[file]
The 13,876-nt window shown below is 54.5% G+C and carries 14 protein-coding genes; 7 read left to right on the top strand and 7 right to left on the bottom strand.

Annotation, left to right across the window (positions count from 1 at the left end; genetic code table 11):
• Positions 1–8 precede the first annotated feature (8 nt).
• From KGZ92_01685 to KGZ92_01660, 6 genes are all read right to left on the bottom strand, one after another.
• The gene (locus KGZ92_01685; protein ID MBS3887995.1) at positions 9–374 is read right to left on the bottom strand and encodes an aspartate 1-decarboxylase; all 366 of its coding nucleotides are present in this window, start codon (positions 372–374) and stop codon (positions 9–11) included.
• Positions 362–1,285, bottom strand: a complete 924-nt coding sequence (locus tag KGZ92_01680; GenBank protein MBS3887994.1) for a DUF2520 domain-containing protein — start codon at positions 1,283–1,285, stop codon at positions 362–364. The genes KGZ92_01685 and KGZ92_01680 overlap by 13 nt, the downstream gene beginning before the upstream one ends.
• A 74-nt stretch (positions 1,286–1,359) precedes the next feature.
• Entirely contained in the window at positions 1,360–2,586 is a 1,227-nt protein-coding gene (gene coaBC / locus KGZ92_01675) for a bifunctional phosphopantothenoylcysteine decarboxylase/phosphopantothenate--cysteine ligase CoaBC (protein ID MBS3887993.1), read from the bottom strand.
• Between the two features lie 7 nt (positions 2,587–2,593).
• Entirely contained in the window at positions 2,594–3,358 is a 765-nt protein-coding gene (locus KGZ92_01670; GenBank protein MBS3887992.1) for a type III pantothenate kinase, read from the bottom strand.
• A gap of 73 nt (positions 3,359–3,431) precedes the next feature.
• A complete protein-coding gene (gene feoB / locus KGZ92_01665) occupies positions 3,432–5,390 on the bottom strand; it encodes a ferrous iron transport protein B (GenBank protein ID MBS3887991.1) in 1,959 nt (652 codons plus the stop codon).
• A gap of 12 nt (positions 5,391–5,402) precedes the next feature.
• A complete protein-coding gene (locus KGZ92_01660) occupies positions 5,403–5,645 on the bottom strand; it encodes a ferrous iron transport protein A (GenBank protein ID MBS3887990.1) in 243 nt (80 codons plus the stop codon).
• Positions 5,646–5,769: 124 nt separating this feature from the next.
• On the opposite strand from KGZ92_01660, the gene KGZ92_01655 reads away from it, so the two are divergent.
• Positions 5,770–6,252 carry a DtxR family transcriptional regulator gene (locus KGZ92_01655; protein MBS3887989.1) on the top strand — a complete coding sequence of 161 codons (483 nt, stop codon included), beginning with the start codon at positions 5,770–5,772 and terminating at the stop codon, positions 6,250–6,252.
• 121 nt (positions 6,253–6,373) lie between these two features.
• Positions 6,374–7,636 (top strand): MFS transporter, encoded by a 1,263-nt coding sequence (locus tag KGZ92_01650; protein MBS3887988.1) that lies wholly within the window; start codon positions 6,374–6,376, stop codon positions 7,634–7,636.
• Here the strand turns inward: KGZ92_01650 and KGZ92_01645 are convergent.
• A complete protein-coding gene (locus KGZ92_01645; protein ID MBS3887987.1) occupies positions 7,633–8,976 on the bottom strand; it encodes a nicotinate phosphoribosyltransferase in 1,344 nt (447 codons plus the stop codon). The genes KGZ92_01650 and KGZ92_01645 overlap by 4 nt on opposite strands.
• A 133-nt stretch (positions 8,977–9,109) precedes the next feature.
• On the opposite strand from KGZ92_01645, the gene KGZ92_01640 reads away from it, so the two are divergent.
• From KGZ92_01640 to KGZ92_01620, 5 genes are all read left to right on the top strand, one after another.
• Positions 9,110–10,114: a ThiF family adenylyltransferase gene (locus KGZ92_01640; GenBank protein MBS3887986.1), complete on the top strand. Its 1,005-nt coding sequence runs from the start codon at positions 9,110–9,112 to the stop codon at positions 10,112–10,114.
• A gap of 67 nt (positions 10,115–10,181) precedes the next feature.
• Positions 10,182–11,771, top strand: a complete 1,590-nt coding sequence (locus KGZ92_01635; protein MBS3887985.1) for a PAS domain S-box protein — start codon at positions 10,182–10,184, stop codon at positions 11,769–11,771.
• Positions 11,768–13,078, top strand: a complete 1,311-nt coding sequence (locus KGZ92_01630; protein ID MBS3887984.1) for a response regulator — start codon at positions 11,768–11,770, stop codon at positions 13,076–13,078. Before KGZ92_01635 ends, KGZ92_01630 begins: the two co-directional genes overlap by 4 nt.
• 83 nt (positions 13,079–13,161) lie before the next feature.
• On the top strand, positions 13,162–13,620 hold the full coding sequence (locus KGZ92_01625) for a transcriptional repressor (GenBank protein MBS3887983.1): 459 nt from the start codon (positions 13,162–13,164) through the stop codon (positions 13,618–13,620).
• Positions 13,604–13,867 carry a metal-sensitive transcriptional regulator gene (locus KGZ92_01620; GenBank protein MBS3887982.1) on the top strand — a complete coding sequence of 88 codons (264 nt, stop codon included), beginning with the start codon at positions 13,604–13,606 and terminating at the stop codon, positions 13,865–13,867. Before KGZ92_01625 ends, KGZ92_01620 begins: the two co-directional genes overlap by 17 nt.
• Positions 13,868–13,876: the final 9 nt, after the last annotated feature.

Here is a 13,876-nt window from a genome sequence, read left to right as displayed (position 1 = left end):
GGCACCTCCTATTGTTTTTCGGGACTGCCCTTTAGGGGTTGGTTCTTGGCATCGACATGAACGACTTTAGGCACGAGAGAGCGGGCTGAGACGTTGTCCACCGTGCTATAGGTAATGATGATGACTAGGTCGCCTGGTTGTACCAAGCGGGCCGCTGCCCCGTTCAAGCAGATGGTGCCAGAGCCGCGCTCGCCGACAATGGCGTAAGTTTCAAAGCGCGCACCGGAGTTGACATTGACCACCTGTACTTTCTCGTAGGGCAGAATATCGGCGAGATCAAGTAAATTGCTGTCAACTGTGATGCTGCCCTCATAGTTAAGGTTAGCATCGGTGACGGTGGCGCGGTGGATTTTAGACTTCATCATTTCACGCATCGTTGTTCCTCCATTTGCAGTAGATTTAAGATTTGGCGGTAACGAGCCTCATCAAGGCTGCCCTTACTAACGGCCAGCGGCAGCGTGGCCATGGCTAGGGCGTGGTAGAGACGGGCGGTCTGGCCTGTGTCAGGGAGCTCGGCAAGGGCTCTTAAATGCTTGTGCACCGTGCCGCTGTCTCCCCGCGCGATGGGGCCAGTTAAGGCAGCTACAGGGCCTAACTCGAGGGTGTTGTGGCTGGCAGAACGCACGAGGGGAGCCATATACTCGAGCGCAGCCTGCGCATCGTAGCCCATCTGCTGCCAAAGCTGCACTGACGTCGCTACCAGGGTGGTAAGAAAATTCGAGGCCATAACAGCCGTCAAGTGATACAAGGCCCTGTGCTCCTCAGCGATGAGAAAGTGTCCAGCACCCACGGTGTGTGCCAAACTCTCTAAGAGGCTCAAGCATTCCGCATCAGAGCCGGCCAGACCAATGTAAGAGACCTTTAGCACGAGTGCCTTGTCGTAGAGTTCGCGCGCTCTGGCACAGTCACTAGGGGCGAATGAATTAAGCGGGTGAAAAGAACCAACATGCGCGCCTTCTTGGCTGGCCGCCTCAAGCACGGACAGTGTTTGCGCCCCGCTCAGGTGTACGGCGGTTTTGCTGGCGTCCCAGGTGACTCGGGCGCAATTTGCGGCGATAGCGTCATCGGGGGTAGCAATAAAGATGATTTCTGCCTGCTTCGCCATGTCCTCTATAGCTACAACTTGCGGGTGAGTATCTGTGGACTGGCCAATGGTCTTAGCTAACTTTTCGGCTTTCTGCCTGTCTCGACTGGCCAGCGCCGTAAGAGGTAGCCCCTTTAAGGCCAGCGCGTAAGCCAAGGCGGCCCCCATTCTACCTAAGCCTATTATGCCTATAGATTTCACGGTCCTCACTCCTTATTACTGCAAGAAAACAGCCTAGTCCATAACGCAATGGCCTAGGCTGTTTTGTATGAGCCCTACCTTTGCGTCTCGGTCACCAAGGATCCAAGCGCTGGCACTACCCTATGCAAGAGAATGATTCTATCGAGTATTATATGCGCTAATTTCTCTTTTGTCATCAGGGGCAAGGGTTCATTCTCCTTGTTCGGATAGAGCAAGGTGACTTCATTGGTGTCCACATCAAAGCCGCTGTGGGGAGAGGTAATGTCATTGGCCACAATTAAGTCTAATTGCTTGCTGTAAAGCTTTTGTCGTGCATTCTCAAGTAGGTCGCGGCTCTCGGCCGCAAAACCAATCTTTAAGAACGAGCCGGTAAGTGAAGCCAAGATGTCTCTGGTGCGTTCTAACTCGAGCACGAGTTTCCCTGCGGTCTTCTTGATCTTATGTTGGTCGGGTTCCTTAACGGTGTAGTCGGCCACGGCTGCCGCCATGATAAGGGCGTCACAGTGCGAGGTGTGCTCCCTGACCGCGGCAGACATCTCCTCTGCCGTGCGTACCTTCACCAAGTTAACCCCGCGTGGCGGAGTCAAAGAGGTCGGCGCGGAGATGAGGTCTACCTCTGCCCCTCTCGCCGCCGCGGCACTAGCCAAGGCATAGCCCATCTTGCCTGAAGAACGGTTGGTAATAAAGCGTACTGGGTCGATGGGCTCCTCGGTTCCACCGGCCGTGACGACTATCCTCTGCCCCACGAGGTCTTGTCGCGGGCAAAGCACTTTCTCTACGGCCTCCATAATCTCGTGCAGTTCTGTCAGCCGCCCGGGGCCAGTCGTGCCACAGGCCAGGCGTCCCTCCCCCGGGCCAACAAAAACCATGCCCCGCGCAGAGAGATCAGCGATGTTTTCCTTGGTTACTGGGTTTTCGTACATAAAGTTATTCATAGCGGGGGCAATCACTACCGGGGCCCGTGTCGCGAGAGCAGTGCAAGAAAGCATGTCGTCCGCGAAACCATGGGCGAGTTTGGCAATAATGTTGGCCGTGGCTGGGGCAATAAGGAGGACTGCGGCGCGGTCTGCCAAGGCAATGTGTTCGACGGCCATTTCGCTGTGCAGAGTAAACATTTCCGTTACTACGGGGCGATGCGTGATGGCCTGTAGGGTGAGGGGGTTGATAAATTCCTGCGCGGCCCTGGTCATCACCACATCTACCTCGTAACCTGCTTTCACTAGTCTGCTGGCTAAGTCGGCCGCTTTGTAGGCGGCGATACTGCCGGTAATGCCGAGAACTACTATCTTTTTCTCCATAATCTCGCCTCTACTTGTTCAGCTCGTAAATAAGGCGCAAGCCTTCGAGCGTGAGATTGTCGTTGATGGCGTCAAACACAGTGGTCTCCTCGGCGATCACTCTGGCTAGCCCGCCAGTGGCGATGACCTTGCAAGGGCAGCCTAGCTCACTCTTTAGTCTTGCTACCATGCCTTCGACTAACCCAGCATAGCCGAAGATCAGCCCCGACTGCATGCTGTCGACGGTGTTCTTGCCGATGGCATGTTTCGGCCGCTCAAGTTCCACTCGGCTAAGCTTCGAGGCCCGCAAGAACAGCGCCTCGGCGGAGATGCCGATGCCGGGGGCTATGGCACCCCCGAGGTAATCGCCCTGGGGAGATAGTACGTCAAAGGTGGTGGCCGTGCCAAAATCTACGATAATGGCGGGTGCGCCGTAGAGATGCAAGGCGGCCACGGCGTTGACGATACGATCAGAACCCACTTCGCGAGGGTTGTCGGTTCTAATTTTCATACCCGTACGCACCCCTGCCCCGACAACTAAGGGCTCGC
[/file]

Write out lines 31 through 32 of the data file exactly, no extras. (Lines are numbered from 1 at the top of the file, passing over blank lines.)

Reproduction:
• Positions 13,604–13,867 carry a metal-sensitive transcriptional regulator gene (locus KGZ92_01620; GenBank protein MBS3887982.1) on the top strand — a complete coding sequence of 88 codons (264 nt, stop codon included), beginning with the start codon at positions 13,604–13,606 and terminating at the stop codon, positions 13,865–13,867. Before KGZ92_01625 ends, KGZ92_01620 begins: the two co-directional genes overlap by 17 nt.
• Positions 13,868–13,876: the final 9 nt, after the last annotated feature.